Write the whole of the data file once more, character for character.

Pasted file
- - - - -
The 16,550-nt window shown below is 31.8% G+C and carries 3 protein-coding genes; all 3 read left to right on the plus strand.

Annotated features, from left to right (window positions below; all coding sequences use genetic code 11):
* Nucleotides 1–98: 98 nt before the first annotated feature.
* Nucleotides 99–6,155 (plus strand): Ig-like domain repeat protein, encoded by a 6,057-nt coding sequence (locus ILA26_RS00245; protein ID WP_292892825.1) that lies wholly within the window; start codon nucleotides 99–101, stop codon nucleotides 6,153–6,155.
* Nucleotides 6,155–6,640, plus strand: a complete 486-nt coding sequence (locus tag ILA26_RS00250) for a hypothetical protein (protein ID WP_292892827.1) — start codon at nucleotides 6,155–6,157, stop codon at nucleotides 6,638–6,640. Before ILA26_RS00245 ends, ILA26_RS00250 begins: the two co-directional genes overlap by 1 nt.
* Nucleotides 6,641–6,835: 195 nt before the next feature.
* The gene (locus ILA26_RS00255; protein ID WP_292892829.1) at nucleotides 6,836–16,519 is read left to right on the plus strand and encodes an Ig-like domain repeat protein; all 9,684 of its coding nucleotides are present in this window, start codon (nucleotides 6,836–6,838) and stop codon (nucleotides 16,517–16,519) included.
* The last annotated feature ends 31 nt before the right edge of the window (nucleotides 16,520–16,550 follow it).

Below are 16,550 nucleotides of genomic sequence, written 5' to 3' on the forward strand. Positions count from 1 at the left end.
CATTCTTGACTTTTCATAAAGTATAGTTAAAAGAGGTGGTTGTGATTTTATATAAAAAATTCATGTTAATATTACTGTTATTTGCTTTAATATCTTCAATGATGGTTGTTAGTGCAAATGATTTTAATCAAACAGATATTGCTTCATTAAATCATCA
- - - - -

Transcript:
The 16,550-nt window shown below is 31.8% G+C and carries 3 protein-coding genes; all 3 read left to right on the plus strand.

Annotated features, from left to right (window positions below; all coding sequences use genetic code 11):
* Nucleotides 1–98: 98 nt before the first annotated feature.
* Nucleotides 99–6,155 (plus strand): Ig-like domain repeat protein, encoded by a 6,057-nt coding sequence (locus ILA26_RS00245; protein ID WP_292892825.1) that lies wholly within the window; start codon nucleotides 99–101, stop codon nucleotides 6,153–6,155.
* Nucleotides 6,155–6,640, plus strand: a complete 486-nt coding sequence (locus tag ILA26_RS00250) for a hypothetical protein (protein ID WP_292892827.1) — start codon at nucleotides 6,155–6,157, stop codon at nucleotides 6,638–6,640. Before ILA26_RS00245 ends, ILA26_RS00250 begins: the two co-directional genes overlap by 1 nt.
* Nucleotides 6,641–6,835: 195 nt before the next feature.
* The gene (locus ILA26_RS00255; protein ID WP_292892829.1) at nucleotides 6,836–16,519 is read left to right on the plus strand and encodes an Ig-like domain repeat protein; all 9,684 of its coding nucleotides are present in this window, start codon (nucleotides 6,836–6,838) and stop codon (nucleotides 16,517–16,519) included.
* The last annotated feature ends 31 nt before the right edge of the window (nucleotides 16,520–16,550 follow it).

Below are 16,550 nucleotides of genomic sequence, written 5' to 3' on the forward strand. Positions count from 1 at the left end.
CATTCTTGACTTTTCATAAAGTATAGTTAAAAGAGGTGGTTGTGATTTTATATAAAAAATTCATGTTAATATTACTGTTATTTGCTTTAATATCTTCAATGATGGTTGTTAGTGCAAATGATTTTAATCAAACAGATATTGCTTCATTAAATCATCA